'How Do You Really Feel?': A Question to Ask Cancer Survivors

August 13, 2019

A survivor makes some suggestions on how to approach people battling a loss or serious illness.

I learned a long time ago whenever someone had a tragedy happen — such as a loss of a loved one – to say less rather than more. A platitude like “This is God’s will,” or “There is a reason for everything that happens,” is just not what the person needs to hear. I am even careful about saying; “It will be OK.” What if it is not?

“I am here for you and will talk whenever you are ready,” seems to help. “How can I help, or what do you need?” is another positive thing to say.

After a friend was recently diagnosed with the dreaded “C-word” and said on social media how angry she was, I told her she had every right to be angry. She has spent years taking care of a sick husband and now she is ill. She should be angry at this insidious horrible disease. And anger does keep us going and determined to fight! I told her I was here when she is ready to talk about it.

There is something else I often ask after things settle down somewhat. “How do you really feel?” This gives people permission to be honest if they choose and they do not have to cover up or put on a facade.

After nine years of battling cancer, I struggle with questions from friends and family all the time. I do not want to burden people, upset people or make them feel bad. My mother was in terrible pain the last several years of her life, and would say she would not tell others, because all it does is make them feel bad too. She was a stoic and amazing person.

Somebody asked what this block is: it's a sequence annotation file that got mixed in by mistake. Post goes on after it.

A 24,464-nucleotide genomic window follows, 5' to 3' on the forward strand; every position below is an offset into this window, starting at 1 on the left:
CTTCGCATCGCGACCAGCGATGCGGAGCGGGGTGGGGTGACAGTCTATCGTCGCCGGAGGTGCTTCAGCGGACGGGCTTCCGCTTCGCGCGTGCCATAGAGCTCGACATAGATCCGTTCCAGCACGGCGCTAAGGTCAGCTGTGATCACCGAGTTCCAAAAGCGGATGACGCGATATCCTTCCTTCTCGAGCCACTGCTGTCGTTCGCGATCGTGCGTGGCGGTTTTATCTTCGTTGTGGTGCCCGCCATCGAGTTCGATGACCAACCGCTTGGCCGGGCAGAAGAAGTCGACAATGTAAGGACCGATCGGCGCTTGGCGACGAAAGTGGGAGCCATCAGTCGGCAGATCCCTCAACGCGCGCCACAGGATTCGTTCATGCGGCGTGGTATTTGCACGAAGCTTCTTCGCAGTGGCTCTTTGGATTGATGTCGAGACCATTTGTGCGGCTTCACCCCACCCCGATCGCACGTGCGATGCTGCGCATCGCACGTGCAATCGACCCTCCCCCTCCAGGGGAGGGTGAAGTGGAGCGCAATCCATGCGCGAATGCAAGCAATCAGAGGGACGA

Rarely do I discuss how losing so much more of my hearing has isolated me. I do not like to admit the amount of fatigue I experience where I can barely move. I do not wish to describe the depression that covers me like a blanket as I contemplate the future. Or mention the anxiety I feel as I am running out of chemotherapies that will work. I do not wish to describe the different side effects of chemo such as constant diarrhea, frequent insomnia, muscle aches and neuropathy, because so many people have it much worse. Everyone has their own problems and they do not need to hear all of mine.

If people ask how I am I will say something innocuous like, “I am tired, but good.” Or “I am OK — this is a good day.” Rarely does anyone ask me how I really feel but I would probably tell them.

I am very fortunate to have a sister and a couple of close friend who I can call and ask if we can talk. Then we sit down and I will pour out my frustrations. I know they will not judge me and not attempt to placate me.

I suspect most cancer survivors do what I do. We have the public facade and the private one. And this is for all the losses in our lives, not just cancer. That is fine but in my humble opinion, we need to be sure we express ourselves and say how we really feel once in a while. It is healthy and helps us.

If you are a friend, a relative or a caregiver you may want to try this one question — “How do you really feel?” It is up to the survivor to choose to put up a façade or to be honest. It is their choice and you may have just made their world a whole lot better.


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